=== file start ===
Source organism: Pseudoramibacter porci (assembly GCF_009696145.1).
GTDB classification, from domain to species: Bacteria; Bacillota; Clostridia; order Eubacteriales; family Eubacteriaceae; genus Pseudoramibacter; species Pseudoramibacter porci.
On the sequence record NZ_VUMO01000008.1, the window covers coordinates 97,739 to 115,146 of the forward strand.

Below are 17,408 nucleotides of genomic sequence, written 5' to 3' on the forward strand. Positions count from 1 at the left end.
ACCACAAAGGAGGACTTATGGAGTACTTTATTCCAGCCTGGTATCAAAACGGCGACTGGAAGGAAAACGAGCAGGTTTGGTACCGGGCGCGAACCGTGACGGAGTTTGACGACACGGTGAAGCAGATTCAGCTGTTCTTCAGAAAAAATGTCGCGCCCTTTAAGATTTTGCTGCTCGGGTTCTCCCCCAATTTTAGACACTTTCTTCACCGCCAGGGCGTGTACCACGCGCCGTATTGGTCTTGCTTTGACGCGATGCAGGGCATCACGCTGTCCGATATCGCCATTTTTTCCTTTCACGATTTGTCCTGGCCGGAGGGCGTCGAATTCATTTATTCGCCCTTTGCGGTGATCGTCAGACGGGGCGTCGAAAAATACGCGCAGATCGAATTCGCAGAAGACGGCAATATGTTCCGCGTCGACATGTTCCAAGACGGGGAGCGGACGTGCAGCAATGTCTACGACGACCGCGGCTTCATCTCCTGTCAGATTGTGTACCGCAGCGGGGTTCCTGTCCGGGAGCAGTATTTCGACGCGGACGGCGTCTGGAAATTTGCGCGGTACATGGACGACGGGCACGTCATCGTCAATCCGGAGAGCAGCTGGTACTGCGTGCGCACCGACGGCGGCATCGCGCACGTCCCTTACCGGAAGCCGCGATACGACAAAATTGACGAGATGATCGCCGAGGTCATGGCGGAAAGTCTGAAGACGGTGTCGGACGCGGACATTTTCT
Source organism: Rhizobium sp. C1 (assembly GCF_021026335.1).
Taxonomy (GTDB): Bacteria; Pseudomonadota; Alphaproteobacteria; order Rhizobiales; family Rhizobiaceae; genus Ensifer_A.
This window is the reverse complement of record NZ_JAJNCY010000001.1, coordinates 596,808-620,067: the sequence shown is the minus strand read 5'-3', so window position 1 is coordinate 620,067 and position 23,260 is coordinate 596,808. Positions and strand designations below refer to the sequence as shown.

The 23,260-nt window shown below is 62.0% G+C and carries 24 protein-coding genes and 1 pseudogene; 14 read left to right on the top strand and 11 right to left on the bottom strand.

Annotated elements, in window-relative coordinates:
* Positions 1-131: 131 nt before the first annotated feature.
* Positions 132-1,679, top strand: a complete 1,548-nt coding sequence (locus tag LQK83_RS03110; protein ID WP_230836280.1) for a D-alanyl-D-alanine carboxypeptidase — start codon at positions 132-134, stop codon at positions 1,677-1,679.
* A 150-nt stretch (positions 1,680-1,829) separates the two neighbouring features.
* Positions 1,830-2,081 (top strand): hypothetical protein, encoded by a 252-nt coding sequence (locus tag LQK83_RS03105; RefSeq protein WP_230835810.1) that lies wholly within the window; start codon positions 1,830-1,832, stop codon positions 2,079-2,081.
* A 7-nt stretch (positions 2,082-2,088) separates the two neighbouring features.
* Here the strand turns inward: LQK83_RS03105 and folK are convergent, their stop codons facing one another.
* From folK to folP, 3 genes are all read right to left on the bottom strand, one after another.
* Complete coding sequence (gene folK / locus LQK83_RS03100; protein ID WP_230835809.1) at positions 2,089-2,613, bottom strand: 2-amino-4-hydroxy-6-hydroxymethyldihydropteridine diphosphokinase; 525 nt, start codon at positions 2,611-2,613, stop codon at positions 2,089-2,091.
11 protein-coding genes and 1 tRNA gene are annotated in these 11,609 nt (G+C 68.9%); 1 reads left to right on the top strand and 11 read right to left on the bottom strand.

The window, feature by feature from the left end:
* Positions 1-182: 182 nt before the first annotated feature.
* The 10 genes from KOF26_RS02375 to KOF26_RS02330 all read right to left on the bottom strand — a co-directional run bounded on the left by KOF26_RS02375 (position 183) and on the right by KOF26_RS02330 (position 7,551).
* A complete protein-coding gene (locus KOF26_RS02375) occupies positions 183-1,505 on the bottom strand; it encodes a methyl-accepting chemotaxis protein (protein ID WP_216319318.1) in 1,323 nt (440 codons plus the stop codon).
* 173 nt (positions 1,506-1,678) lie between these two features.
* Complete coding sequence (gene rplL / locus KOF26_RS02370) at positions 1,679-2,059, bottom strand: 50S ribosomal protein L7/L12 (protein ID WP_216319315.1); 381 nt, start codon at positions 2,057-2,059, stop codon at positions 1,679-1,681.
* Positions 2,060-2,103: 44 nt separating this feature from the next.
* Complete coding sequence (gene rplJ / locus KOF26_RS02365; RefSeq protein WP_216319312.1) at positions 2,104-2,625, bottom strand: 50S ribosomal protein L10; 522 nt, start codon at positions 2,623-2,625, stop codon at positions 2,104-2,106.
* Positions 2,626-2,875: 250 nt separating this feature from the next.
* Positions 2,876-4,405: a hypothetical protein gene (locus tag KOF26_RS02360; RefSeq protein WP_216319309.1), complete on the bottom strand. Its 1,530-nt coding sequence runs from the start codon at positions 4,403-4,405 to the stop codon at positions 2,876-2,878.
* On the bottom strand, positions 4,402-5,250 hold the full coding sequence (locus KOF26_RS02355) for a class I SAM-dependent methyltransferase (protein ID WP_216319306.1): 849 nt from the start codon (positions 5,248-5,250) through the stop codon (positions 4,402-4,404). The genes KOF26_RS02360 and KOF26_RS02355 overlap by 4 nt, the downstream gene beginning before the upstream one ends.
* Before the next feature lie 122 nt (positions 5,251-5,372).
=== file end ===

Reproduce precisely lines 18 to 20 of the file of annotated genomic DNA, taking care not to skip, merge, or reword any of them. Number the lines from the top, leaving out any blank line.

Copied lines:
* Complete coding sequence (gene folK / locus LQK83_RS03100; protein ID WP_230835809.1) at positions 2,089-2,613, bottom strand: 2-amino-4-hydroxy-6-hydroxymethyldihydropteridine diphosphokinase; 525 nt, start codon at positions 2,611-2,613, stop codon at positions 2,089-2,091.
11 protein-coding genes and 1 tRNA gene are annotated in these 11,609 nt (G+C 68.9%); 1 reads left to right on the top strand and 11 read right to left on the bottom strand.

The window, feature by feature from the left end: